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A Handmaid's Tale showrunner shares the simple explanation for June's shocking decision.

WARNING: SPOILERS. All the spoilers.

We weren’t expecting a Hollywood ending, we weren’t everything to be wrapped up in a neat little bow. But we also weren’t expecting what actually happened at the end of The Handmaid’s Tale Season 2 finale.

After an episode packed with triumphant moments (The punch. The stab. The “Go f**k yourself, Fred.”), it looked like our heroine June, played by Elisabeth Moss, had finally been given a ticket to freedom. In an elaborate scheme involving several Marthas, burning houses and the surprise humanity of Ofglen’s new commander, the pair and June’s baby, Holly (or Nicole to the Waterfords), were offered a seat on a truck that would smuggle them out, presumably to Canada.

Yet when the time came to leave, June handed the baby to Emily and remained behind. “Call her Nicole,” she said, in a nod to Serena Joy’s love for the baby. “Tell her I love her.”

It was a decision that left viewers asking/yelling:

Why didn’t June leave Gilead?

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After years of rape, imprisonment and abuse, after witnessing the horrors of Gilead’s brand of ‘justice, after her previous escape attempts, after all of it, June stays.

It’s frustrating as a viewer, for sure. But there’s a solid reason for it: her eldest daughter, Hannah.

As the series’ showrunner, Bruce Miller, explained to Vanity Fair, June could never really have left without her firstborn; it’s a choice, he said, that any parent would make.

“Since the beginning, that kid was ripped out of her arms,” Miller told the publication. “It’s like a piece of you has been torn off, and you want that piece back.”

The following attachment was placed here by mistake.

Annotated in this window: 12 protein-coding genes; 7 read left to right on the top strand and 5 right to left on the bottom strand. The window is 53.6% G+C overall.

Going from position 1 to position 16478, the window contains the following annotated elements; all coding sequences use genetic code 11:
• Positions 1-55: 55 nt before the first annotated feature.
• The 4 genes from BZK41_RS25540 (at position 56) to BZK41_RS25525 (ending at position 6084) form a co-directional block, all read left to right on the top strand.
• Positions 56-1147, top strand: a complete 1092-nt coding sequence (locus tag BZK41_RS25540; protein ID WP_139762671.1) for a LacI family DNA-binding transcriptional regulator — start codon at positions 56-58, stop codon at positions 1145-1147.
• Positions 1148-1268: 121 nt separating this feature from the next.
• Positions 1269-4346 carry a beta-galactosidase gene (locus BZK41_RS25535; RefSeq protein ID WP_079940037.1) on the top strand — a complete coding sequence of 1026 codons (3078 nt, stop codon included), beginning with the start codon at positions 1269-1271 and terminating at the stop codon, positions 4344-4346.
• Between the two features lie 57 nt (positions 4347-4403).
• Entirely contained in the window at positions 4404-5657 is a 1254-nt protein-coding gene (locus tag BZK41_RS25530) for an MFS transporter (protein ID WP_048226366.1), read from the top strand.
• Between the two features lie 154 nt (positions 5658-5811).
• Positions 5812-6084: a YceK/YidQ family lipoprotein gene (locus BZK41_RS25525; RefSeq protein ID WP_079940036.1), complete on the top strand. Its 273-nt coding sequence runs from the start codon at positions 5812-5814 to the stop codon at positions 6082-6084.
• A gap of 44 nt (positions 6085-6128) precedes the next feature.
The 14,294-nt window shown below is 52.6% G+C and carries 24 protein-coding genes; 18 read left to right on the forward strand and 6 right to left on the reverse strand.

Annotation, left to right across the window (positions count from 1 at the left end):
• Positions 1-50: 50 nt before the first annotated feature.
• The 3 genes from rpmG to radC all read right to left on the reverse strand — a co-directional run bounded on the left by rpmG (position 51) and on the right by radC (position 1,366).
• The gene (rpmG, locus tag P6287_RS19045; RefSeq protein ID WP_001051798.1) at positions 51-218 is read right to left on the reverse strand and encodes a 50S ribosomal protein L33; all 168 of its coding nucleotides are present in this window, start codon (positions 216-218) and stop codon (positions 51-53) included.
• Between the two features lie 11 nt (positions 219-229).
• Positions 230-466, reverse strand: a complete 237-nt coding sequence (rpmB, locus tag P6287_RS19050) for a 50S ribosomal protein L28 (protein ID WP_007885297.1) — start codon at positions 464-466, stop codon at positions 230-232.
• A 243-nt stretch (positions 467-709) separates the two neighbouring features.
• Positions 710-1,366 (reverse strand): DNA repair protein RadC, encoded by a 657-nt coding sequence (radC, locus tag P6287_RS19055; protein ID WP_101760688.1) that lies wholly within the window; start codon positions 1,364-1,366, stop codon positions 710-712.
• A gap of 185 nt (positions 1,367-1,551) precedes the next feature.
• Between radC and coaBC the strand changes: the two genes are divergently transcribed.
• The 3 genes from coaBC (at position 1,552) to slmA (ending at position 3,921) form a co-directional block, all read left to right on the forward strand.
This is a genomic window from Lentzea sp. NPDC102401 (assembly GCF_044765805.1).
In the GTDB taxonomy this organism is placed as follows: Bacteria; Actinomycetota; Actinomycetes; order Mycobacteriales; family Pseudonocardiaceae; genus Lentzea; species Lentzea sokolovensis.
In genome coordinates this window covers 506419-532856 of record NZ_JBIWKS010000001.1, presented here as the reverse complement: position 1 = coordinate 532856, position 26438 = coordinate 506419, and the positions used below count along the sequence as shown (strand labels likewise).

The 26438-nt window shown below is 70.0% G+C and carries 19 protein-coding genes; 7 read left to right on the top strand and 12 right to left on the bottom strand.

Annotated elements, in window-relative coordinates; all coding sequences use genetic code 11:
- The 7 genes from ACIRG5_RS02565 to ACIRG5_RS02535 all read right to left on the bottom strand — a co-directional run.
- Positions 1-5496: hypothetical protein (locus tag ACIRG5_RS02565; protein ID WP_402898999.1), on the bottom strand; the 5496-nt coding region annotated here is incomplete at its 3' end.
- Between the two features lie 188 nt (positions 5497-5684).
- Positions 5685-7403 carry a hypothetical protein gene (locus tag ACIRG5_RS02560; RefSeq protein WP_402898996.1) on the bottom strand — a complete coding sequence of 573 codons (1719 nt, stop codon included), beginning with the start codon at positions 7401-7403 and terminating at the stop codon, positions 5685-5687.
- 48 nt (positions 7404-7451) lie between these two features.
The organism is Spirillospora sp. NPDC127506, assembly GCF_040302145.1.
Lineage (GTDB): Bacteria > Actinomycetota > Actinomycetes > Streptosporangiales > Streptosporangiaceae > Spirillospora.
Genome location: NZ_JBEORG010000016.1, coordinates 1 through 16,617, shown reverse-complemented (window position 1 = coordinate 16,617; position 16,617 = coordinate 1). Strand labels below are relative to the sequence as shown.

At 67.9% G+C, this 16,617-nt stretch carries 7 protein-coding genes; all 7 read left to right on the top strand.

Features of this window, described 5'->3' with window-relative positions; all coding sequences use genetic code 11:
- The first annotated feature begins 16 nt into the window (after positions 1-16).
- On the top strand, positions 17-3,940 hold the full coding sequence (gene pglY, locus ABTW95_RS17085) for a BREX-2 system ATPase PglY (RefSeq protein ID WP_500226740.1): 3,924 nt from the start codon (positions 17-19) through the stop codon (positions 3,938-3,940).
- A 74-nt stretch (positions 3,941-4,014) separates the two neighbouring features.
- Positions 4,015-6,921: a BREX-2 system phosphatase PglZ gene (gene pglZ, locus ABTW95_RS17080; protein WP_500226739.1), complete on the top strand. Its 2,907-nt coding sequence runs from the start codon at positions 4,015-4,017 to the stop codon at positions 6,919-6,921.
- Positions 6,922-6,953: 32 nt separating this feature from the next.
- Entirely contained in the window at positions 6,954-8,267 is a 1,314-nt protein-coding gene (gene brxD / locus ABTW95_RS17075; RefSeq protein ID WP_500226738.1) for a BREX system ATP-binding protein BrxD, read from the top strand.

Miller says it was being reunited with Hannah briefly in episode 10 and hearing the child ask why she hadn’t tried harder to find her that spurred June on.

“I really try to think about these things as not, ‘How would I make the decision sitting in a nice room in [California]?’, but standing there [in Gilead] going, ‘F**k, I told Hannah I would do everything I could to see her again … I’m about to leave her completely behind after I promised her I would do everything I could to see her again,’” Miller said. “I mean, my stomach hurts just saying it now.”

the handmaids tale finale
Image: Hulu.

There's a clear moment in the season 2 finale where this solidifies for June.

As she hides by the side of the road in the final scene, waiting for the escape truck, she unfolds a photograph of Hannah and tucks it into her newborn's blanket. "Maybe you’ll meet her one day,” she says. "You’re going to meet her one day.”"

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Some viewers argued via social media that June could do more for Hannah from the safety of Canada, rather than by risking her own life returning to the Waterford's home and the tumult of Gilead.

But it's clear from the finale that Gilead is teetering on brink of something new. Houses and cars are burning, the wives are demanding new rights (even if it's just being allowed to read the bible) from the Commanders, the Marthas are aiding escapees and Aunt Lydia appears close to death after being stabbed and bashed by Emily... Then the song playing over the closing credits: 'Burning Down the House'.

So yes, June didn't leave Gilead because of Hannah, but there's little doubt she has another role to play next season. As a revolutionary.

Speaking to Vanity Fair, writer/producer Yahlin Chang, confirmed this.

“She is diving back into Gilead because she thinks there’s things she can do,” Miller said. “If she could snap her fingers and get Hannah and leave, she would do it immediately. If that becomes more difficult — which, it seems to be somewhere between difficult and impossible in the real world — then I think hurting Gilead or weakening Gilead is the best way she can plow the ground for her daughter.

"That’s the thing she can do from the inside that she wouldn’t be able to do from Canada.”

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